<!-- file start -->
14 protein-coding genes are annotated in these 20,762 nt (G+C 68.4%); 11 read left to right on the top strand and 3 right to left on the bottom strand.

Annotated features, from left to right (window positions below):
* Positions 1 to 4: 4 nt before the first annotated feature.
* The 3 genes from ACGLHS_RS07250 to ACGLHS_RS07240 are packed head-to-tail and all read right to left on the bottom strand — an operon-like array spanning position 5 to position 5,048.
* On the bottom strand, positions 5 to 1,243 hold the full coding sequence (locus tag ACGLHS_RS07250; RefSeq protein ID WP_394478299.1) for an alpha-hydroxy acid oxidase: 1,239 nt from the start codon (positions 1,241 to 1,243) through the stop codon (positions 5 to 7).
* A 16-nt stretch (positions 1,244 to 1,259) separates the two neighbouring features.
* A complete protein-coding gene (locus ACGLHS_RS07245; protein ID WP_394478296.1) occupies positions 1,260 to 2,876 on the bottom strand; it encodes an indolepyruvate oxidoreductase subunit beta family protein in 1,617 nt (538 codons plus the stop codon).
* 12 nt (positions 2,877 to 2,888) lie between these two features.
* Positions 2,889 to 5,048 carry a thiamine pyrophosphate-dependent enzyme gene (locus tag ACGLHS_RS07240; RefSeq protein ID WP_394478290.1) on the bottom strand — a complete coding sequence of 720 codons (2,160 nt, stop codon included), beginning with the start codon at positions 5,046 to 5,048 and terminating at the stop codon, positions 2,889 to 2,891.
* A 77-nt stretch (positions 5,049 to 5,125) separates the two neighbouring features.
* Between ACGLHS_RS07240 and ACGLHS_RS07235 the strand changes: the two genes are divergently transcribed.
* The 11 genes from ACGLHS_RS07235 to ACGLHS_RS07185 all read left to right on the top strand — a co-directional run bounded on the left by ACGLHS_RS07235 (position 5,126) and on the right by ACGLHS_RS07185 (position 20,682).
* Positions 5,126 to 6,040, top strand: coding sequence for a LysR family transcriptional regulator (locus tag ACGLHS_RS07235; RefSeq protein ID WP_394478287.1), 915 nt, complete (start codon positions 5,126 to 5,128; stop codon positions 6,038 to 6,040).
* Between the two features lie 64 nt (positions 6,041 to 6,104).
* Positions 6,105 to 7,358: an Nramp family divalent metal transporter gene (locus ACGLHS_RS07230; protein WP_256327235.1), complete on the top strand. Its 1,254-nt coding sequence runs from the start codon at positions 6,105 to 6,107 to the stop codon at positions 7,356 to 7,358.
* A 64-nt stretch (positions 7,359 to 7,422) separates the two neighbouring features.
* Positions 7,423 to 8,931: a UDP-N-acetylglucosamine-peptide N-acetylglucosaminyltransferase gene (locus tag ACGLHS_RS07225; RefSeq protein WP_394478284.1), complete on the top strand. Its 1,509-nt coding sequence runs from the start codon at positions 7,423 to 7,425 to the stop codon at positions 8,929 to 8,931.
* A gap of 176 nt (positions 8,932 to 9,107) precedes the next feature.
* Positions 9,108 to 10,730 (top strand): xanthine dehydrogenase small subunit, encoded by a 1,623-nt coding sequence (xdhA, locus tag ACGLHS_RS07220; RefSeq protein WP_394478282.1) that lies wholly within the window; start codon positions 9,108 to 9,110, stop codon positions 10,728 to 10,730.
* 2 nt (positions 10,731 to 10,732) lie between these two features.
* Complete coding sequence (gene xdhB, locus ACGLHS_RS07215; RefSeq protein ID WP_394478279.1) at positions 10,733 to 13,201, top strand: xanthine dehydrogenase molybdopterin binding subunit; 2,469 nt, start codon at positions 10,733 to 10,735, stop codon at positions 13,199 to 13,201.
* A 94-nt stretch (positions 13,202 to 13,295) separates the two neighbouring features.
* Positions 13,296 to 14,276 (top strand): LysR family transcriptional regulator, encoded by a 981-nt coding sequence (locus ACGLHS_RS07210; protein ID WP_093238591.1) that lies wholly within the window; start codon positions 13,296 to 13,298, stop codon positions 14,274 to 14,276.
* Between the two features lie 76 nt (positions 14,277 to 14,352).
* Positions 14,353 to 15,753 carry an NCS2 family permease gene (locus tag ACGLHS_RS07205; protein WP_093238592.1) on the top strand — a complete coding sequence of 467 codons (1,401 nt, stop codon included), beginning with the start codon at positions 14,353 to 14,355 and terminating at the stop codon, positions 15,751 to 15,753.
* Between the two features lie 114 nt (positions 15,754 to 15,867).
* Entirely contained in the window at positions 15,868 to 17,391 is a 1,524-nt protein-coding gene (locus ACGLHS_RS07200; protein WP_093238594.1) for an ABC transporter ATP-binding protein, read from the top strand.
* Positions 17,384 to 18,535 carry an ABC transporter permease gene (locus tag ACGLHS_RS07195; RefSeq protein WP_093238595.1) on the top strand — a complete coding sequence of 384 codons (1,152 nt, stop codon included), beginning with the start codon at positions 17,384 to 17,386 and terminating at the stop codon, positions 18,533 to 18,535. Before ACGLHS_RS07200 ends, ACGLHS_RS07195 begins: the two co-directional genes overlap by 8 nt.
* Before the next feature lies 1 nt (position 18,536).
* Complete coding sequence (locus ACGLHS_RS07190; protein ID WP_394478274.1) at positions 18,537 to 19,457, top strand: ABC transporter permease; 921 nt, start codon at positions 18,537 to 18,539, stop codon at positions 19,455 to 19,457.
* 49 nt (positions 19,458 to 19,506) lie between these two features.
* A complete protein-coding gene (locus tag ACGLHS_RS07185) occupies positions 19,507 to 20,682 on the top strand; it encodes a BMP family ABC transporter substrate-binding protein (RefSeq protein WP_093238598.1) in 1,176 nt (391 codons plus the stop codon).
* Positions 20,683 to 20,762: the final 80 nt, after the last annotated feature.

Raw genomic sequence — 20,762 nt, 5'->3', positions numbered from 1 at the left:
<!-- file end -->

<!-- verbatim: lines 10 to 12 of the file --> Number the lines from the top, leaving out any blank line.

* A 77-nt stretch (positions 5,049 to 5,125) separates the two neighbouring features.
* Between ACGLHS_RS07240 and ACGLHS_RS07235 the strand changes: the two genes are divergently transcribed.
* The 11 genes from ACGLHS_RS07235 to ACGLHS_RS07185 all read left to right on the top strand — a co-directional run bounded on the left by ACGLHS_RS07235 (position 5,126) and on the right by ACGLHS_RS07185 (position 20,682).